Change From Purchases

By: Lynn,

Budgeting IdeaHey Mike and Vicki, I’ve found it helpful to set aside all change from purchases made with cash in a glass jar for a year and then count it up and use it for something nice. I have two jars, a small jar in my truck and a large one at home. Whenever I get home, I dump the contents of my “truck jar” into my “home jar.” I’m not sure what to call the money in my budget, but the amount can be substantial depending on how many cash transactions I’ve made during the year.

Response from Vicki:

Hi, Lynn,

Mike and I are glad that you have landed on a savings plan that works for you. We would be interested to know the average amount of change from purchases that you make.

For example, if you had a purchase for $12, would you give the cashier $15 or $20? The difference between the two would be:
* $15 – $12 = $3
* $20 – $12 = $8.

If you were to save, let’s say, $3 average per transaction three times a week, that’s
$9 * 52 = $468.

If you were to save $8 per transaction twice a week, that’s
$16 * 52 = $832.

In some quarters, that “rounding” amount is put toward helping folks with electric bills or other philanthropic efforts.

OK, about where to put change from purchases in your budget, I would say under “Savings” since that is what it is.

We’re glad that you have developed the discipline not to touch the money in your “truck jar” or “home jar” for a whole year! Wow! Some drivers might see that money sitting there and find it downright irresistible to spend it after it has accumulated for awhile.

Some drivers may have family members who might be tempted to “borrow” money from such a jar. If you have folks at home who are tempted like this, please decide whether or not it is worth it to you to invest in a small safe (your choice of key or combination lock) to better protect your savings.

It is always good for a driver to have an emergency fund, but you didn’t say if you had one or not. When Mike and I drove team and again when he drove regionally, we/he had a “truck fund” to pay for truck expenses like cash-only tolls or CAT scale tickets. We/he would always declare truck expenses on each trip sheet and get paid back by our/his trucking company. If you have not yet set up an emergency fund, please consider doing that.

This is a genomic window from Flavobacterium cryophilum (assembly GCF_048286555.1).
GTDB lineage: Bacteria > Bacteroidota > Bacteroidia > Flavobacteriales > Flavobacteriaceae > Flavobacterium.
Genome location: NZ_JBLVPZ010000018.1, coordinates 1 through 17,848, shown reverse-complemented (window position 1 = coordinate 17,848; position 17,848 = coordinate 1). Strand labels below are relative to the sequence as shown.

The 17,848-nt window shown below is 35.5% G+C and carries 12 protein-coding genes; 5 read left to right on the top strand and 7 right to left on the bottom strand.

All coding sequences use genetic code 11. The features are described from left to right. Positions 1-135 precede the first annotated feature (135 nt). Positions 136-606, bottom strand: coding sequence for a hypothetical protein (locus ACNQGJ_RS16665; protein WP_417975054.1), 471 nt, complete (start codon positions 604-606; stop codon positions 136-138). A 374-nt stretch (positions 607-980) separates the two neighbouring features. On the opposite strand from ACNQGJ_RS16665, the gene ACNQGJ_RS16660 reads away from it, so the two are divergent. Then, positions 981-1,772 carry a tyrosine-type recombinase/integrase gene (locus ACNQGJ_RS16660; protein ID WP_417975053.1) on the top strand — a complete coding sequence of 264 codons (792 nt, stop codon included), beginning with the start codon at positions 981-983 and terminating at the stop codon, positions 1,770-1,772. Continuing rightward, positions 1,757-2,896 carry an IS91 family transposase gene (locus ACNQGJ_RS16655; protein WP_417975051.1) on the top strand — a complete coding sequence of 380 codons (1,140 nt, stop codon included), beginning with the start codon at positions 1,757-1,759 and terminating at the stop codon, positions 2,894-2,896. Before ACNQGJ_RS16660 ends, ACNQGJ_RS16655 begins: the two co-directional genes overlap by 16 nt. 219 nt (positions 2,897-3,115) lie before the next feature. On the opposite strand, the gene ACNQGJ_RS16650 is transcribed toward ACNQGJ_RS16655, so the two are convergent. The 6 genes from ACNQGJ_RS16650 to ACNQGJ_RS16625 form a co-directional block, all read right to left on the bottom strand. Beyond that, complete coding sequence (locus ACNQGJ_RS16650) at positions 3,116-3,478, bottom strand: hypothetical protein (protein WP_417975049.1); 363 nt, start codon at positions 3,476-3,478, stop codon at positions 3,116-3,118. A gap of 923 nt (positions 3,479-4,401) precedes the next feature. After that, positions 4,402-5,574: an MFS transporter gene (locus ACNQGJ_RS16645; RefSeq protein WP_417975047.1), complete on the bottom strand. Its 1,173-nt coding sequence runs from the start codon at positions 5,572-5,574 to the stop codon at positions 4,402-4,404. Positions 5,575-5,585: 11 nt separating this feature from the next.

For another perspective, you do realize that just putting your money in a jar doesn’t earn you any money, don’t you? That is, it can’t [work] for you to “compound interest.” Albert Einstein has been credited with saying, “The most powerful force in the universe is compound interest.” (no longer online)

Extra money can be used for investments to earn even more money for you. Of course, depending on the investment you choose, your “seed money” can either increase or decrease in value. We were personally blessed by making an investment that greatly increased in value over time, thus allowing us to make a dream come true.

Each professional truck driver has his/her own set of priorities and goals. If you are content with your priorities and goals, great!

If you determine, as Mike and I did years ago, that there are investment strategies that can multiply your saved money, why just imagine what the change from purchases that you’re currently saving can do for you! Check out this Compound Interest Calculator to see what you could be doing.

Your method of setting aside change from purchases is good and it sure beats nothing. But please consider putting your money to work for you in safe investments that you research yourself and are confident will grow over time.

Keep up the good work. If you decide on an investment strategy that works well for you, please feel free to share it with us and our readers.

Thanks again.

We wish you safe travels and lots of money saving opportunities on the road.

Best regards,
Vicki Simons

—– Comment —–
Stunned by your challenge by Lynn
Date: Jul 24, 2012

Vicki, your response stunned me at first. Here I thought I was doing pretty good on saving money in glass jars. You thought I was doing ok but that I could do better. That shook me up.

I thought about your advice for a while and realized that you were right. My eyes are now open to the next step in my savings program.

Thanks for challenging me. Keep on challenging the status quo.